The actions taken by Professor Liu in securing patents and starting a company based at least in part on the information presented at the Coolfont IV Conference demonstrates that Professor Liu has a commercial interest in the information in his presentation. Moreover, this is exactly the type of information that a competitor would want and is now in fact seeking. As a result, the Court finds that the information in Professor Liu's slide presentation or, more particularly, the link between the information and the dates in the presentation is commercial information within the meaning of Exemption 4.
b. Confidential Information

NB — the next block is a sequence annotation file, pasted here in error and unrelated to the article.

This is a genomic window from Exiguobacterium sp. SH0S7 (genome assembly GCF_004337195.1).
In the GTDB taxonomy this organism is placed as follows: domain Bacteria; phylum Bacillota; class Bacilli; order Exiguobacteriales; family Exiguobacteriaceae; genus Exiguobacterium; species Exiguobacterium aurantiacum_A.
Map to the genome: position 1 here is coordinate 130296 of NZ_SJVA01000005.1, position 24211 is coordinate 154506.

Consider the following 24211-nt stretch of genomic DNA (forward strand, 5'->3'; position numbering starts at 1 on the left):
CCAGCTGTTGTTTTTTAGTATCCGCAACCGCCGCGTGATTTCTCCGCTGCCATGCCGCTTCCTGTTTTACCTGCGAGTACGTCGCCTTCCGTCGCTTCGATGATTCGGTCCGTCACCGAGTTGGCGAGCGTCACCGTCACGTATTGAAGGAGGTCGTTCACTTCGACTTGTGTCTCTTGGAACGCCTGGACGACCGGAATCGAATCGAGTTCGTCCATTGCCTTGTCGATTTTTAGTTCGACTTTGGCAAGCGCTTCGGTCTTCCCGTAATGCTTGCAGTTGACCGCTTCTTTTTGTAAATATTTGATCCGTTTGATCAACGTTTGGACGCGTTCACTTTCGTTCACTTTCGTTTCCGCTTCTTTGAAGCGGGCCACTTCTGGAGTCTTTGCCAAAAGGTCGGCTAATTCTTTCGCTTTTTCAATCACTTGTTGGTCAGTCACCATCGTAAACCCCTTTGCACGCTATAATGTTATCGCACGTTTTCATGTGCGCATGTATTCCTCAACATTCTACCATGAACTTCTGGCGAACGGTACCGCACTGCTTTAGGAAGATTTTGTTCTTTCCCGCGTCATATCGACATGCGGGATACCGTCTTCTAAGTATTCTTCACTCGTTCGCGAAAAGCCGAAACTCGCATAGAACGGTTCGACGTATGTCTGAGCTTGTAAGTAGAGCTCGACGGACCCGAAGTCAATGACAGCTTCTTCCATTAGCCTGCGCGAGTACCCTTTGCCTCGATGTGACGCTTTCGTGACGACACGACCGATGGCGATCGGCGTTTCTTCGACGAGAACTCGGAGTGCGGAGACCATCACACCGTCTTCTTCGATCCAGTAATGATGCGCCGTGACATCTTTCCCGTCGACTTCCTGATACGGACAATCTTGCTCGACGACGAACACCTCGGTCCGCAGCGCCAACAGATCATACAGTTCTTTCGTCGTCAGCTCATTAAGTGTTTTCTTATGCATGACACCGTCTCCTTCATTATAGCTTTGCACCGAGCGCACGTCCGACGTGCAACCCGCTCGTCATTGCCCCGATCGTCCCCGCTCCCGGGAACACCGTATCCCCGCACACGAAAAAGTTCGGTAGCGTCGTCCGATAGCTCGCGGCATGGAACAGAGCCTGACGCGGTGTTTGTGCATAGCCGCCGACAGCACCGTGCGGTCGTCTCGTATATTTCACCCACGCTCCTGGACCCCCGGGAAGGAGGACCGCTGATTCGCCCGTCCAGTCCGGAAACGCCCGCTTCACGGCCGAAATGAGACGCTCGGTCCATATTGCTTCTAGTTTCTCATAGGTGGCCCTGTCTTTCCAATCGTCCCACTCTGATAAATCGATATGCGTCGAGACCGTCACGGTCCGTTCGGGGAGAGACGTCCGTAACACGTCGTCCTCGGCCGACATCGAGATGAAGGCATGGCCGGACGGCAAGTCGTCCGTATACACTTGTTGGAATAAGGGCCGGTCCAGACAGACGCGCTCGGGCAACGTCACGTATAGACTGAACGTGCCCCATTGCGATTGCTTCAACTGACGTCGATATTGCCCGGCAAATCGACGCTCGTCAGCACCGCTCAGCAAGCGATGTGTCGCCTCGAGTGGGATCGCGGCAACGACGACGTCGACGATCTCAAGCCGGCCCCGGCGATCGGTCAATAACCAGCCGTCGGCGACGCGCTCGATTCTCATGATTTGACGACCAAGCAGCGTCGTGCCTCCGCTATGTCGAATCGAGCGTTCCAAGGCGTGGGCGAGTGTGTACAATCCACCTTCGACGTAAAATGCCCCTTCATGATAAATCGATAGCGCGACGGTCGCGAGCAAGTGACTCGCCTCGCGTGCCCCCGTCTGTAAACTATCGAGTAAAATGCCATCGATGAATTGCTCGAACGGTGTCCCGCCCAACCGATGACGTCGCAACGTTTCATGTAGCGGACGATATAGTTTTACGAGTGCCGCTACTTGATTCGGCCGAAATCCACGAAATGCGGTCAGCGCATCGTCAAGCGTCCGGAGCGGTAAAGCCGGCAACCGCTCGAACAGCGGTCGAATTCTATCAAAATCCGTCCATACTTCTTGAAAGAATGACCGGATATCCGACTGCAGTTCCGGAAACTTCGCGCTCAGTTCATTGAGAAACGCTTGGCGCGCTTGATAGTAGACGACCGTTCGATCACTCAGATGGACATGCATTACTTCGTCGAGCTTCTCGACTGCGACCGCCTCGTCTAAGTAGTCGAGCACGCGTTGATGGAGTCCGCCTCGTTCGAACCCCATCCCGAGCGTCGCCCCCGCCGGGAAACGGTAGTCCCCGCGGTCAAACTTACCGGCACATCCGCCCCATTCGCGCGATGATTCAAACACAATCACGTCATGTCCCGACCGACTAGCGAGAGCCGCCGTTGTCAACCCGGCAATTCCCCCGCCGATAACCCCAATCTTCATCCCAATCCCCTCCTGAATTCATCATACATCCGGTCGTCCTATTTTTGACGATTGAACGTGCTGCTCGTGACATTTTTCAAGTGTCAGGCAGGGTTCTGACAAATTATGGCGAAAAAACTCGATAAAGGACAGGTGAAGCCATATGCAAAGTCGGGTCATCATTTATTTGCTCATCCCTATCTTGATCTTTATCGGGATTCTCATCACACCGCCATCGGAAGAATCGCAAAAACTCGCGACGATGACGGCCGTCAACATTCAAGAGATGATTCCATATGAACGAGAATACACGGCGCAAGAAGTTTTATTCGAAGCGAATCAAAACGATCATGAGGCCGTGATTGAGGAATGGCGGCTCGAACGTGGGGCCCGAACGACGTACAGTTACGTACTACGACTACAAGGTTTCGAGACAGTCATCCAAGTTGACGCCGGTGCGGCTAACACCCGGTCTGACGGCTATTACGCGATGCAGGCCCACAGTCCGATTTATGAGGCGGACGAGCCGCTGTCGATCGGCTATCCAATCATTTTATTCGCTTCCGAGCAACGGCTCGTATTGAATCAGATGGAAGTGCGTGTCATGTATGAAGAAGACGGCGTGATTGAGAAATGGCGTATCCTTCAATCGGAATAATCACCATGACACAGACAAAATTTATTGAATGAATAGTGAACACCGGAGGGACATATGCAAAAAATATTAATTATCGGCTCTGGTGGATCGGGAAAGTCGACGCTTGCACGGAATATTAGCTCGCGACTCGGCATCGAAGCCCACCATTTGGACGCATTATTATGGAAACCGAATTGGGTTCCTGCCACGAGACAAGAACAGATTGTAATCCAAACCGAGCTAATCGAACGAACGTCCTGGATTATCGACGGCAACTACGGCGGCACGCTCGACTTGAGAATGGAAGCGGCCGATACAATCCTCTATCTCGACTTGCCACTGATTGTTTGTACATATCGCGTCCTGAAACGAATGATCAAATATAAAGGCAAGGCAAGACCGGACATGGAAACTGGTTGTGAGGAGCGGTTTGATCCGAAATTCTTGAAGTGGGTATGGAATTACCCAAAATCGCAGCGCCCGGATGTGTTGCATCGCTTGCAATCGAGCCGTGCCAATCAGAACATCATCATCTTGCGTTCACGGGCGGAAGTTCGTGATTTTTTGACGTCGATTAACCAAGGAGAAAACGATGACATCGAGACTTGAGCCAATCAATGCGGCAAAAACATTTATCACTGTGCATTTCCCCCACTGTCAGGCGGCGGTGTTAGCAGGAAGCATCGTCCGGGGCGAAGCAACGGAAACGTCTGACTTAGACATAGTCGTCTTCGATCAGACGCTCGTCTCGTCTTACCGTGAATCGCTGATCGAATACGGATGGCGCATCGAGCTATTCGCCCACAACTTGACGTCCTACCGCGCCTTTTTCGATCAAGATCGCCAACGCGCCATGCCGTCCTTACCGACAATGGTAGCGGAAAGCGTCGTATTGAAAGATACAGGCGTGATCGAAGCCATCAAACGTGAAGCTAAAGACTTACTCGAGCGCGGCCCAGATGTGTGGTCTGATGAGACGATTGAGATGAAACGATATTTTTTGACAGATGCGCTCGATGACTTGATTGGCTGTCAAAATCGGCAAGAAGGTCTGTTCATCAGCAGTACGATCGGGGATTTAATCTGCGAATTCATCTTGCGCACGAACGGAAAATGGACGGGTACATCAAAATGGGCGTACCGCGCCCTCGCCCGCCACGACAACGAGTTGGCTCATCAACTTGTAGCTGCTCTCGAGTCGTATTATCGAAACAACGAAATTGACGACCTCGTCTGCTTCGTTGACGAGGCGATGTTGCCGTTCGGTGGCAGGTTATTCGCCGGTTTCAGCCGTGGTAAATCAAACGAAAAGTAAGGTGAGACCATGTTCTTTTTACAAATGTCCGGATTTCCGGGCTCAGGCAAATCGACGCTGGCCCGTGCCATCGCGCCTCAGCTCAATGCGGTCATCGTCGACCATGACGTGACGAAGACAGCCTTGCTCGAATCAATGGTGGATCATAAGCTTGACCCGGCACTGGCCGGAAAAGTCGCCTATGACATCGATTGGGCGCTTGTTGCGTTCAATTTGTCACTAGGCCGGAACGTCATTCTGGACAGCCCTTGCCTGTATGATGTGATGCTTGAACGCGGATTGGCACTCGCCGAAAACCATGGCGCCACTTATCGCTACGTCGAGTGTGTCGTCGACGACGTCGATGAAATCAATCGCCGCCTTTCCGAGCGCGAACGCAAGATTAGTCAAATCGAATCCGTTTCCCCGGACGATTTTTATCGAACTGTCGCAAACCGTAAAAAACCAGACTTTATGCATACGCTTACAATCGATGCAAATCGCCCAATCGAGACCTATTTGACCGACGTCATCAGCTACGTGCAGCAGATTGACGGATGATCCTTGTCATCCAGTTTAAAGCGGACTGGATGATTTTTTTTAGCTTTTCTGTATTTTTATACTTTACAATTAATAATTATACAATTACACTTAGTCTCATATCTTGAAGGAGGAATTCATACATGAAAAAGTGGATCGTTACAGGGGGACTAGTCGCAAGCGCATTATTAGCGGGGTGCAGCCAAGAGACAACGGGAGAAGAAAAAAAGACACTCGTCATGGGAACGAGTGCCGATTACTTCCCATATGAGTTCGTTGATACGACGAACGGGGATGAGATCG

In order to be withheld under Exemption 4 commercial information also must be confidential. See 5 U.S.C. § 552(b)(4). The test for determining whether information submitted to a federal agency is confidential under Exemption 4 turns on whether the information was voluntarily submitted or required. In Critical Mass Energy Project v. NRC, 975 F.2d 871, 872 (D.C. Cir. 1992) (en banc), the Circuit Court held that Exemption 4 protects "any financial or commercial information provided to the Government on a voluntary basis if it is of a kind that a provider would not customarily release to the public." By contrast, if information is required to be submitted, Exemption 4 protects as confidential "'any financial or commercial information whose disclosure would be likely either (1) to impair the Government's ability to obtain necessary information in the future; or (2) to cause substantial harm to the competitive position of the person from whom the information was obtained.'" Id. at 878 (quoting Nat'l Parks & Conservation Ass'n. v. Morton, 498 F.2d 765, 770 (D.C. Cir. 1974)).